12

While familiarizing myself with numpy, I noticed an interesting behaviour in numpy arrays:

import numpy as np

arr = np.array([1, 2, 3])
scale = lambda x: x * 3

scale(arr) # Gives array([3, 6, 9])

Contrast this with normal Python lists:

arr = [1, 2, 3]
scale = lambda x: x * 3

scale(arr) # Gives [1, 2, 3, 1, 2, 3, 1, 2, 3]

I'm curious as to how this is possible. Does a numpy array override the multiplication operator or something?

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3 Answers 3

6

numpy.ndarray overloads the * operator by defining its own __mul__ method. Likewise for +, -, etc. This allows for vector arithmetic.

6

Its all about Overriding operators in numpy

You can learn numpy.arry here

Let us focus on your lamda function for each;

1. numpy array :

arr = numpy.array([1, 2, 3])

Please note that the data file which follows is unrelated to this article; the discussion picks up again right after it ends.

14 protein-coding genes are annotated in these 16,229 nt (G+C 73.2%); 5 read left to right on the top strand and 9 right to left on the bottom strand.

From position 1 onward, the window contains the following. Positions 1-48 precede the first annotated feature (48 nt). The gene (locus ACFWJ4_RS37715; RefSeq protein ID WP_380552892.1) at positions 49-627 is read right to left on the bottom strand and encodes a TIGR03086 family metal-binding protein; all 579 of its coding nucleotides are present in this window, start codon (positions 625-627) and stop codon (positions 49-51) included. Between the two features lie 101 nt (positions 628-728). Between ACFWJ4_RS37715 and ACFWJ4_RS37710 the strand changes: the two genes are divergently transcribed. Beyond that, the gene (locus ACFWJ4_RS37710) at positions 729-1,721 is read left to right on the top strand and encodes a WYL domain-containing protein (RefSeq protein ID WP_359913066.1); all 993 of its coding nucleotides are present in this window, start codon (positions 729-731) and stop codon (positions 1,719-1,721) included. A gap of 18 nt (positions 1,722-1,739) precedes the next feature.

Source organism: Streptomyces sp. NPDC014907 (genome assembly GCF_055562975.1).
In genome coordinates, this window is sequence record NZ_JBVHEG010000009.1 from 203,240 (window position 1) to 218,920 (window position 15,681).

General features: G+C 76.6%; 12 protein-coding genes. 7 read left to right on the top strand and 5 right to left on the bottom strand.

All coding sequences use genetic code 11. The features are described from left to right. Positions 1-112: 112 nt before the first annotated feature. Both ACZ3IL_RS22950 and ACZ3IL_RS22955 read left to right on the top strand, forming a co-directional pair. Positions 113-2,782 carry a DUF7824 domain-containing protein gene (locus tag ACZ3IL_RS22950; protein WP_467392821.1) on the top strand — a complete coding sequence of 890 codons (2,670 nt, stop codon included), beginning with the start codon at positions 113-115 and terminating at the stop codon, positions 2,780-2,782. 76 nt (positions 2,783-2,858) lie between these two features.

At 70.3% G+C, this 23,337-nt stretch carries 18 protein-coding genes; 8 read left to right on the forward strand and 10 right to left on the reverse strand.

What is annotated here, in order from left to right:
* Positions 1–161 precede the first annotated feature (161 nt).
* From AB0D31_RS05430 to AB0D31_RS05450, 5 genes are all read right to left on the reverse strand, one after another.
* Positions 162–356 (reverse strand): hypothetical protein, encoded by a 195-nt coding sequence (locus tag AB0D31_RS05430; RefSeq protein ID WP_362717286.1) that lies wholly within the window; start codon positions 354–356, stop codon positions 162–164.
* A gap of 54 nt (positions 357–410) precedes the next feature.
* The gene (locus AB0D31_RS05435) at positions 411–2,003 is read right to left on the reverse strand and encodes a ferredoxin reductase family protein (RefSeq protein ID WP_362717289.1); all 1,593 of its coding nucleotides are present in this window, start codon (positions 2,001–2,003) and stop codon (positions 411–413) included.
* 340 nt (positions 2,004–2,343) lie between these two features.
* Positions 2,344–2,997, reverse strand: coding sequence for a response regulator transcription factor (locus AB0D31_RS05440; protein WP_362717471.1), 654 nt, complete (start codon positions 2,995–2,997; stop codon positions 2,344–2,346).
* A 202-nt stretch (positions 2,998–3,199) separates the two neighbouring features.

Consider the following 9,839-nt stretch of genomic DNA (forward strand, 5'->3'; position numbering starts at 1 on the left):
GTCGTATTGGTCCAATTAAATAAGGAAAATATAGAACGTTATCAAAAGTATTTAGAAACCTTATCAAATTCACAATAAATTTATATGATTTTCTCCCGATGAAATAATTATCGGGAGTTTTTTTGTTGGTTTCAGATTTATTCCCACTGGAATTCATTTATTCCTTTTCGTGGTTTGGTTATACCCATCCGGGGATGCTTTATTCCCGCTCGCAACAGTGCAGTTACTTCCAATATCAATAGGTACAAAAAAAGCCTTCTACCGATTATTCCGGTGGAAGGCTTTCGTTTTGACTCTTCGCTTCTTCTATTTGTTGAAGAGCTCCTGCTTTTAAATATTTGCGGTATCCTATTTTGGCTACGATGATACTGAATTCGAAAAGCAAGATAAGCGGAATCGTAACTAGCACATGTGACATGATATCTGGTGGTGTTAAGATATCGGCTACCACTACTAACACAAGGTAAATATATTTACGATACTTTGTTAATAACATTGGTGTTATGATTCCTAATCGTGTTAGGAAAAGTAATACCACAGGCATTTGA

type(arr)
scale = lambda x: x * 3 
scale(arr)

this takes each element from array

2. normal list:

a =[1,2,3]
type(a)
scale = lambda x: x * 3 
scale(a)

this takes full list as x and multiplies the list here itself

1

These are two different objects which behaves differently when you use * operator on them.

  1. In the first case you generate a numpy array. In this case, * operator was overloaded for performing multiplication. i.e. every element will be multiplied by 3.

  2. In the second case you generate a list. In this case the * operator is treated as a repetition operator, and the entire list is repeated 3 times.

code example:

type(np.array([1,2,3]))
type([1, 2, 3])

result:

numpy.ndarray
list
2
  • 3
    I think the types are reversed
    – higgs241
    Feb 7, 2019 at 22:06
  • 1
    I now fixed it.
    – Christian
    Jul 29, 2020 at 13:40

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